In a related methodology in accordance with an aspect of the subject innovation a capacitive sensor, (which induces an electric field within the soil) can sense a capacitance change resulting from a change of dielectric associated with the soil (e.g., loss/addition of moisture content affects soil dielectric.) Subsequently, such change of capacitance affects a resonant frequency of the sinusoidal oscillator. The resonant frequency of the sinusoidal oscillator can indicate a moisture content of the soil (e.g., predetermined calibration between resonant frequency and moisture content of soil.)
According to a further methodology in accordance with an aspect of the subject innovation, the sinusoidal oscillator behaves as a modulating load for the inductively coupled first and the second coil. Subsequently, such modulation can be detected by the reader arrangement. Such reader arrangement can further include a phased locked loop (PLL) circuit for reconstruction of the sinusoidal oscillator output signal—from the output signal of the sinusoidal oscillator that is superposed on the signal being employed for powering the sinusoidal oscillator. In a related aspect, the printed circuit boards comprise a plurality of conductive lines that induce an electric field within the soil medium. Such circuit board can include a planar coil and/or cylindrical coils (e.g., two cylindrical coaxial coils in spatial arrangement), which can be suitably coated. A moisture content of the soil affects a dielectric thereof, which in turn is sensed by the capacitive sensor.
The following description and the annexed drawings set forth in detail certain illustrative aspects of the claimed subject matter. These aspects are indicative, however, of but a few of the various ways in which the principles of such matter may be employed and the claimed subject matter is intended to include all such aspects and their equivalents. Other advantages and novel features will become apparent from the following detailed description when considered in conjunction with the drawings.
The various aspects of the subject innovation are now described with reference to the annexed drawings, wherein like numerals refer to like or corresponding elements throughout. It should be understood, however, that the drawings and detailed description relating thereto are not intended to limit the claimed subject matter to the particular form disclosed. Rather, the intention is to cover all modifications, equivalents and alternatives falling within the spirit and scope of the claimed subject matter.
The sinusoidal oscillator circuit 322 is connected to a second coil 316 and in combination with the sensor arrangement 310 form the sinusoidal oscillator 315. When the sinusoidal oscillator circuit 322 is powered up and the capacitive sensor 312 senses a capacitance variance that is associated with dieelectric changes of the soil (e.g., from moisture change) 311, then the frequency of the sinusoidal oscillator circuit 322 can change based on the capacitance variance as determined by the capacitive sensor 312. Such frequency change of the sinusoidal oscillator 315 can be measured and employed as an index for evaluating change of moisture within the soil 311, which is in contact with the capacitive sensor 312 (e.g., a change of soil moisture content affects soil dielectric, which ultimately changes a measured capacitance of a region associated with capacitive sensor—such as for example a region of soil adjacent to the capacitive sensor, wherein electrical fields are induced therein.) Hence, a frequency of the sinusoidal oscillator 315 also changes. Such changes can then be calibrated to correspond with changes of the moisture content of the soil 311 that receives an electric field from, and/or is in contact with the capacitive sensor 312. As illustrated in
Even though both resistive and capacitive components of the soil impedance vary based on moisture content of the soil, the subject innovation mitigates problems with conventional systems that employ electrical resistance measurement (e.g., conventional systems employ direct current voltage that can cause chemical reaction and electrolysis that lead to corrosion of electrodes.)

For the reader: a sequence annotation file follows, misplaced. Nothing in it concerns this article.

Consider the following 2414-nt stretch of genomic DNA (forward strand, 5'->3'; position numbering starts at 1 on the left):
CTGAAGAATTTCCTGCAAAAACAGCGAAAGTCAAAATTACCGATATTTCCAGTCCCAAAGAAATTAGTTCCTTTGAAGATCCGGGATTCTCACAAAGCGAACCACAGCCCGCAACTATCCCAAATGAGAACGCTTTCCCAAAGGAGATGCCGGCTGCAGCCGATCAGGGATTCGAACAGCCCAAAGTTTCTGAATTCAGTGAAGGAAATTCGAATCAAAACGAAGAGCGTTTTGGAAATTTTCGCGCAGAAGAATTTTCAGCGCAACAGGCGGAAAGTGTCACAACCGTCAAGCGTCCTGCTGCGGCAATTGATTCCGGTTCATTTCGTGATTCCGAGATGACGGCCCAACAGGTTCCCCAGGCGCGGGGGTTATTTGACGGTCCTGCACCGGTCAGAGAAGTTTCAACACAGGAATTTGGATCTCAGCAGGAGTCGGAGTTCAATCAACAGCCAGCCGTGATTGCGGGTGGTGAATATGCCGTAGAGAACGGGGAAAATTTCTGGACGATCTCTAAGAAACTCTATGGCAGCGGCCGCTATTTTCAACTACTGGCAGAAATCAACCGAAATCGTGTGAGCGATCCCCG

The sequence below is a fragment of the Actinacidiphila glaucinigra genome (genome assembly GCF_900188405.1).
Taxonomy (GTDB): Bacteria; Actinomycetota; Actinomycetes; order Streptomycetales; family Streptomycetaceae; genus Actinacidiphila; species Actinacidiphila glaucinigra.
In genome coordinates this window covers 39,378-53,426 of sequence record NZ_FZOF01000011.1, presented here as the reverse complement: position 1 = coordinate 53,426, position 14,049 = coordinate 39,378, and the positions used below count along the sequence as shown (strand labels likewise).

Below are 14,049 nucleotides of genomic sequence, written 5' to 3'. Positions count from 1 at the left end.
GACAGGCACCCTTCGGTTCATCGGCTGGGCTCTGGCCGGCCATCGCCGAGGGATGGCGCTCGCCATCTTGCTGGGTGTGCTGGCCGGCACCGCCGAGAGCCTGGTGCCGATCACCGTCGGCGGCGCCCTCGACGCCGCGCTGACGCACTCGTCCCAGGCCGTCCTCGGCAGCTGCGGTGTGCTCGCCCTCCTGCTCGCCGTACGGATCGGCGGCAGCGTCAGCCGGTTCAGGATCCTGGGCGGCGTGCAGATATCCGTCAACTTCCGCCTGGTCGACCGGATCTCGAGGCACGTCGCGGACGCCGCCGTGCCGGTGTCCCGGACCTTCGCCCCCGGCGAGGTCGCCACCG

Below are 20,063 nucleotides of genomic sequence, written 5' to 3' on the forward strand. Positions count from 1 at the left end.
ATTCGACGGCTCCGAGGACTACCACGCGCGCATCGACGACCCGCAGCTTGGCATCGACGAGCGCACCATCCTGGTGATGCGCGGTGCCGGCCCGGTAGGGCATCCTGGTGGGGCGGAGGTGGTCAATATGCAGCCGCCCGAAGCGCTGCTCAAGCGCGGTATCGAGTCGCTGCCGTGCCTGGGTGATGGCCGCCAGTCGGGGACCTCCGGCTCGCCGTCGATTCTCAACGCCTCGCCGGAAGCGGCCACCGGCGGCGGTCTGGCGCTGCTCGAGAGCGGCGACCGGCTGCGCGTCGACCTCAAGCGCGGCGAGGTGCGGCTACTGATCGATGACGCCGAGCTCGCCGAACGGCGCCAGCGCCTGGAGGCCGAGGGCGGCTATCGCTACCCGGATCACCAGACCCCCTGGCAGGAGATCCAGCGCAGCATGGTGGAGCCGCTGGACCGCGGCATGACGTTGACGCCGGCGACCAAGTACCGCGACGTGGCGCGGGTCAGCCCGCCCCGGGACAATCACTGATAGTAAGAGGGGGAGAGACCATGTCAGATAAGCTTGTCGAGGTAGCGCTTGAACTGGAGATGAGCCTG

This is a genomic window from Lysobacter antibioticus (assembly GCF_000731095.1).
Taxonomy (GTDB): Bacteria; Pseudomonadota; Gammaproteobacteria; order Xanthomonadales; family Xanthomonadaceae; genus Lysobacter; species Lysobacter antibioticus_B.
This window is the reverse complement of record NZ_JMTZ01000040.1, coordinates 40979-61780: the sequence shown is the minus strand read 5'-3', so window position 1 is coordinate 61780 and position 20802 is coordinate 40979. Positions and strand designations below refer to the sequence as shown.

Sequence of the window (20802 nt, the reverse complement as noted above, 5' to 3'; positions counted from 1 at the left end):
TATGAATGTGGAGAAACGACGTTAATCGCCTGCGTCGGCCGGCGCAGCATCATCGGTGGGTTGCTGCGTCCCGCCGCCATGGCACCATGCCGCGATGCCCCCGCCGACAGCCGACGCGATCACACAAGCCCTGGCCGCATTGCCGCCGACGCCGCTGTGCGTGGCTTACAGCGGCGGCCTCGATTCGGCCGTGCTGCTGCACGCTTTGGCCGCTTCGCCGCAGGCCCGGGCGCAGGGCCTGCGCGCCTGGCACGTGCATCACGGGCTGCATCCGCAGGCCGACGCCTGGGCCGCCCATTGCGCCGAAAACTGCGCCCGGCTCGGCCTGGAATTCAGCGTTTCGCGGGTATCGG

As explained earlier, one aspect of the subject innovation employs an LC resonance circuit (e.g., a capacitor and a first coil) that changes resonance frequency according to a capacitor value that employs alternative current. As illustrated in
As explained in detail supra, a change in capacitance of the sensor arrangement can change frequency of the oscillator (e.g., a change of about 5% to 10% in frequency.) Such an LC circuit 617 of the subject innovation can in general mitigate effects of resistance (e.g., resulting from resistive component 611) associated with conventional devices that employ RC oscillators. Moreover, by employing an LC circuit 617 in accordance with an aspect of the subject innovation DC bias across plates of the capacitor can typically be eliminated.
It is to be appreciated that illustrated circuits described herein are exemplary in nature, and other circuits are well within the realm of the subject innovation. For example, an extra capacitor can be added in series in the sensor LC circuit to limit the maximum value of capacitance change and/or a predetermined value for capacitance, wherein
The word “exemplary” is used herein to mean serving as an example, instance or illustration. Any aspect or design described herein as “exemplary” is not necessarily to be construed as preferred or advantageous over other aspects or designs. Similarly, examples are provided herein solely for purposes of clarity and understanding and are not meant to limit the subject innovation or portion thereof in any manner. It is to be appreciated that a myriad of additional or alternate examples could have been presented, but have been omitted for purposes of brevity.
Furthermore, all or portions of the subject innovation can be implemented as a system, method, apparatus, or article of manufacture using standard engineering techniques to produce software, circuits to implement the disclosed innovation.
What has been described above includes various exemplary aspects. It is, of course, not possible to describe every conceivable combination of components or methodologies for purposes of describing these aspects, but one of ordinary skill in the art may recognize that many further combinations and permutations are possible. Accordingly, the aspects described herein are intended to embrace all such alterations, modifications and variations that fall within the spirit and scope of the appended claims.
Furthermore, to the extent that the term “includes” is used in either the detailed description or the claims, such term is intended to be inclusive in a manner similar to the term “comprising” as “comprising” is interpreted when employed as a transitional word in a claim.